Examples of common renovations include:

  • Installing modern, energy efficient windows and doors
  • Replacing tiles or flooring
  • Replacing aged mechanical, electrical and plumbing systems with higher efficiency fixtures and equipment
  • Roof replacement


Remodeling involves changing an entire room or building.3  It tends to be a much more involved project than restoring or renovating—and can be more costly as well—as it entails making changes to a building’s structure.  Before you undergo a remodel, a cost estimate is recommended to make sure the changes can be made within your budget.  Typically, you will only want to take on a remodel if your building is missing the components that are required in order to function properly.

For example, remodeling could involve any of the following:

  • Expanding the square footage of a building with an addition
  • Gutting, removing, or adding walls
  • Reconfiguring offices into an employee breakroom 
  • Removing drop ceiling tiles to expose existing structure above
  • Adding or reconfiguring mechanical, electrical, and plumbing systems to support the expansion of a building or reconfiguration of spaces within a structure

What is right for your business?

In the end, the choice between a new build and the purchase of an existing structure often comes down to personal preference.  “The opportunity to construct a building to your exact specifications, where everything is shiny and new, is often a powerful factor for small-business owners.  If no expense will be spared, then new construction will likely win out,” writes Hurn, for Forbes.  “In my experience,” he says, “…cost is always a major factor, and renovating is the path taken more often.”  Regardless, business owners should know that they have many options, and there are a number of opportunities that your business can take advantage of.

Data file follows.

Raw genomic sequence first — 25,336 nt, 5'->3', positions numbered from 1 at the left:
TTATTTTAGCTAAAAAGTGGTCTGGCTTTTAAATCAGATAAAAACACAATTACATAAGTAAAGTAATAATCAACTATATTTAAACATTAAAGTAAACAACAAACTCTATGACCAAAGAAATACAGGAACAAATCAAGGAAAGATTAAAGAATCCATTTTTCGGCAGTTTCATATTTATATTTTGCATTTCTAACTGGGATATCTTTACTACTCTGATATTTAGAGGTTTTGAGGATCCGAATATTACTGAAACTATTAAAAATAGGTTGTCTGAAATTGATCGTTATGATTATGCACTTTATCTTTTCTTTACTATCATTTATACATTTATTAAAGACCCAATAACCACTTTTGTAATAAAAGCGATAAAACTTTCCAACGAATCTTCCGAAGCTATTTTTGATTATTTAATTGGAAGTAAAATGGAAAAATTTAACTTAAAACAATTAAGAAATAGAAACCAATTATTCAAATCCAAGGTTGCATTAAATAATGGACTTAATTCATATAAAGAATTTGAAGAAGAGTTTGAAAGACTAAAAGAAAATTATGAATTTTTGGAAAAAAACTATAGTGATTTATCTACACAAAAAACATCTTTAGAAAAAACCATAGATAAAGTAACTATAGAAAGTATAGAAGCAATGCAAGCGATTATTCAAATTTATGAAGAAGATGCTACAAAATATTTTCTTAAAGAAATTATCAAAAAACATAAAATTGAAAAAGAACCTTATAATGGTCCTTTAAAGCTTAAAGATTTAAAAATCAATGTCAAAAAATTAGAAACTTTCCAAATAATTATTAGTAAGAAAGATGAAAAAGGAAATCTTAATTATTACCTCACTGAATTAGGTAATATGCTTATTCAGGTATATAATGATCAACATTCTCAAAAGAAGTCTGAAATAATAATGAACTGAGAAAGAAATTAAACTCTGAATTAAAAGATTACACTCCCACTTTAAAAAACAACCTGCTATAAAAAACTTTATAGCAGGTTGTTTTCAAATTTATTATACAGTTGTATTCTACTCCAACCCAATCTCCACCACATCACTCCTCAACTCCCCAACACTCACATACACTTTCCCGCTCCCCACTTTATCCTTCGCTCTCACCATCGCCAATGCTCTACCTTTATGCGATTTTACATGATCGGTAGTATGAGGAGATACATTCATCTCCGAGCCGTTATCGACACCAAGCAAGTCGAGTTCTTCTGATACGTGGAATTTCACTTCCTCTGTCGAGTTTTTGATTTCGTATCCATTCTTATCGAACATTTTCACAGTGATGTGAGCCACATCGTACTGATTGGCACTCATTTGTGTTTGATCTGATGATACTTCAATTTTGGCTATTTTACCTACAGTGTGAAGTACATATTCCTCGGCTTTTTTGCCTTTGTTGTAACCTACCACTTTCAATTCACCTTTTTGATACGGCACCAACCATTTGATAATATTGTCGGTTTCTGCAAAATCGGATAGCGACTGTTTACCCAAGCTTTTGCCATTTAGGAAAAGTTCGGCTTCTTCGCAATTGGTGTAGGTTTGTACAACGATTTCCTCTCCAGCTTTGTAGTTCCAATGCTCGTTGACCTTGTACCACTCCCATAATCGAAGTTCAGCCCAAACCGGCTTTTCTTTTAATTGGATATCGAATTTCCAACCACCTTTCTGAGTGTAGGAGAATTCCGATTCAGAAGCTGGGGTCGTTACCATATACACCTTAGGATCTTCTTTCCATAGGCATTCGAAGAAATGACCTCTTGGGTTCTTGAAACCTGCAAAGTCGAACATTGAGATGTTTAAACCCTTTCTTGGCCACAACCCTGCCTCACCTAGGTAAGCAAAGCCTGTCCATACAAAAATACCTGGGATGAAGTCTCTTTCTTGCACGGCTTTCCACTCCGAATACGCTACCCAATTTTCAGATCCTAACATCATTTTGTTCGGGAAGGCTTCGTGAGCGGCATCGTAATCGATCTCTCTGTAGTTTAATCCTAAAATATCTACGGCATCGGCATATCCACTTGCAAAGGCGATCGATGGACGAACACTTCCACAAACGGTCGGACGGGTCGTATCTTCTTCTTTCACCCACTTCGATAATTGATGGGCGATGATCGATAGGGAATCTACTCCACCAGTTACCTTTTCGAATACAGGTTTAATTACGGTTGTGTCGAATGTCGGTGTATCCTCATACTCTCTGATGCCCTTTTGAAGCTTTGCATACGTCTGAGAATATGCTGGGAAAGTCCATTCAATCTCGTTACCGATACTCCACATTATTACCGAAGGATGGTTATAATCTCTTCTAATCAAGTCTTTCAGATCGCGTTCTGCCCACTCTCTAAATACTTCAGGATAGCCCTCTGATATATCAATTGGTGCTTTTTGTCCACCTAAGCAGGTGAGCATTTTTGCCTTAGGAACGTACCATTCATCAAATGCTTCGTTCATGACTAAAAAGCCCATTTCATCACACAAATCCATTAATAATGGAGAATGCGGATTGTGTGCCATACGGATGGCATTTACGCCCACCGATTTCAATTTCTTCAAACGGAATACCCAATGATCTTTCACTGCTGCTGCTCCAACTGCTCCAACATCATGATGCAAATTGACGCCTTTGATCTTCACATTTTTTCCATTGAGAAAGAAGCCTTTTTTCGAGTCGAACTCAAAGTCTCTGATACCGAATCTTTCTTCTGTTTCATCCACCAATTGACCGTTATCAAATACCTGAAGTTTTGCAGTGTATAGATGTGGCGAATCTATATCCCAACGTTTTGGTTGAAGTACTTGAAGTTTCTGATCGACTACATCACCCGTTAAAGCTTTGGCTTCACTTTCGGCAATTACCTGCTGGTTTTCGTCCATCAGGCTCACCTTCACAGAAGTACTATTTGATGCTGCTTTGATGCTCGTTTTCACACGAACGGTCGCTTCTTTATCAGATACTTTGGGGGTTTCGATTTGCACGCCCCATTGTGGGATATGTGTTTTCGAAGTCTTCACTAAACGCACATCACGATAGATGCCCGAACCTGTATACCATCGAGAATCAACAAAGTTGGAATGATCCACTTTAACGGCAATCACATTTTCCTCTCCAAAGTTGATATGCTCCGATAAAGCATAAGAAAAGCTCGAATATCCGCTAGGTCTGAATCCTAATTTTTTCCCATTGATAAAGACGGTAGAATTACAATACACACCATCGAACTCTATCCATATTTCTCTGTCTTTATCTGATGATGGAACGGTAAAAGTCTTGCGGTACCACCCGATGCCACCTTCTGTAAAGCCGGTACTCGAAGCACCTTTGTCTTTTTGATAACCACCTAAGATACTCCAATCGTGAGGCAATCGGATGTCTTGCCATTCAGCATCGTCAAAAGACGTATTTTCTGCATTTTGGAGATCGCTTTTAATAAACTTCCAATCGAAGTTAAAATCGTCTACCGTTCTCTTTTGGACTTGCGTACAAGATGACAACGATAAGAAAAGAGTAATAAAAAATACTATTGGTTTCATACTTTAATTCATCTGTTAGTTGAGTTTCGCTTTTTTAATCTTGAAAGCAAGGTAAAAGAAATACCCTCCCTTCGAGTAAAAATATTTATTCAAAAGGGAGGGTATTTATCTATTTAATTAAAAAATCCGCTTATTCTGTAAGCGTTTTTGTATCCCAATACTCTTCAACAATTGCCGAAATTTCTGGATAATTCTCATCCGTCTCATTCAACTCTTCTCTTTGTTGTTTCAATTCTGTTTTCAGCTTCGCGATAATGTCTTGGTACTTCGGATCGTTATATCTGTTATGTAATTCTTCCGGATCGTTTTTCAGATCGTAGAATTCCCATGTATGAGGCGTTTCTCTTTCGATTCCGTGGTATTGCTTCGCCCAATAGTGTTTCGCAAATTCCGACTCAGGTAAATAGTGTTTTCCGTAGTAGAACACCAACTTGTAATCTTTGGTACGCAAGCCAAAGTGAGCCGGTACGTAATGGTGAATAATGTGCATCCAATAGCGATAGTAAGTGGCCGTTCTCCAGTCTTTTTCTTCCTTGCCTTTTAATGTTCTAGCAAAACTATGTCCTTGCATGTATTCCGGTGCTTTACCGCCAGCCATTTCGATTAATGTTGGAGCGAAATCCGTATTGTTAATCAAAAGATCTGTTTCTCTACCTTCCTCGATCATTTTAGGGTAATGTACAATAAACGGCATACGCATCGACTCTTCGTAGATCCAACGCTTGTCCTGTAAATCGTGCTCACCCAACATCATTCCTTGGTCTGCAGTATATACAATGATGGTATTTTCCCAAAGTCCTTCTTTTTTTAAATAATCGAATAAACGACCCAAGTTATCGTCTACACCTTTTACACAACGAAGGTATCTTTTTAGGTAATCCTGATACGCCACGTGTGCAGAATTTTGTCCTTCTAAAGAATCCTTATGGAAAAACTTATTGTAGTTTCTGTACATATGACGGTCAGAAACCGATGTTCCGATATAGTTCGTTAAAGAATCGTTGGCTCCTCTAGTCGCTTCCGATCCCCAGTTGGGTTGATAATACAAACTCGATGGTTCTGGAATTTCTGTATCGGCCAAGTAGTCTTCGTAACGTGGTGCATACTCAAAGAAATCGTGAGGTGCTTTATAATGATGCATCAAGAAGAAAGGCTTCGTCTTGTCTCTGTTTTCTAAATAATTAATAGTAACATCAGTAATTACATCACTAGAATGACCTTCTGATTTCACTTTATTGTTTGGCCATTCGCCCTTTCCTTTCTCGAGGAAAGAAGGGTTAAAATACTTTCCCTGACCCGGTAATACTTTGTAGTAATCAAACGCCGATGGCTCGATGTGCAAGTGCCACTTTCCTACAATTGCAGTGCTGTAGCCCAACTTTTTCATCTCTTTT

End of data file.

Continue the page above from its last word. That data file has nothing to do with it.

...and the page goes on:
Whether you are looking to address space concerns to accommodate for a growing staff, reorganize your workspaces to make your operations more efficient, or incorporate new energy efficient changes to save on costs, your organization will benefit from having a trusted partner to guide you through the process.  At Paragon Architecture, we work alongside our corporate, healthcare, municipal, and education clients from concept to completion and beyond.  Think of us as your architectural Sherpas, guiding you every step of the way.  

Paragon’s team of professional architects and interior designers are experienced in new construction, renovations and remodels, adaptive reuse and restoration, and sustainable design.  When you are ready to talk about your next project, give us a call and we’ll take action together.  Our architects and interior designers are passionate project managers, ready to advocate your vision from the first sketch to your final phone call—and beyond.  Ready to learn more?  Contact our team.


1Springfield Business Journal. 2021. “Evaluating Renovation Vs. New Build”. 2021. SBJ Live.https://sbjlive.sbj.net/stories/evaluating-renovation-vs-new-build,73482

2Hurn, Christopher. 2020. “Council Post: Renovation Vs. New Construction: What Business Owners Should Consider”. Forbes. https://www.forbes.com/sites/forbesfinancecouncil/2020/05/15/renovation-vs-new-construction-what-business-owners-should-consider/?sh=57171dc5b756

3Designblendz. 2020. “Difference Between Building Restoration Renovation & Remodel”. Blog. Designblendz Blog. https://www.designblendz.com/blog/building-restoration-or-renovation-or-remodel-whats-the-difference-and-which-is-best-for-my-project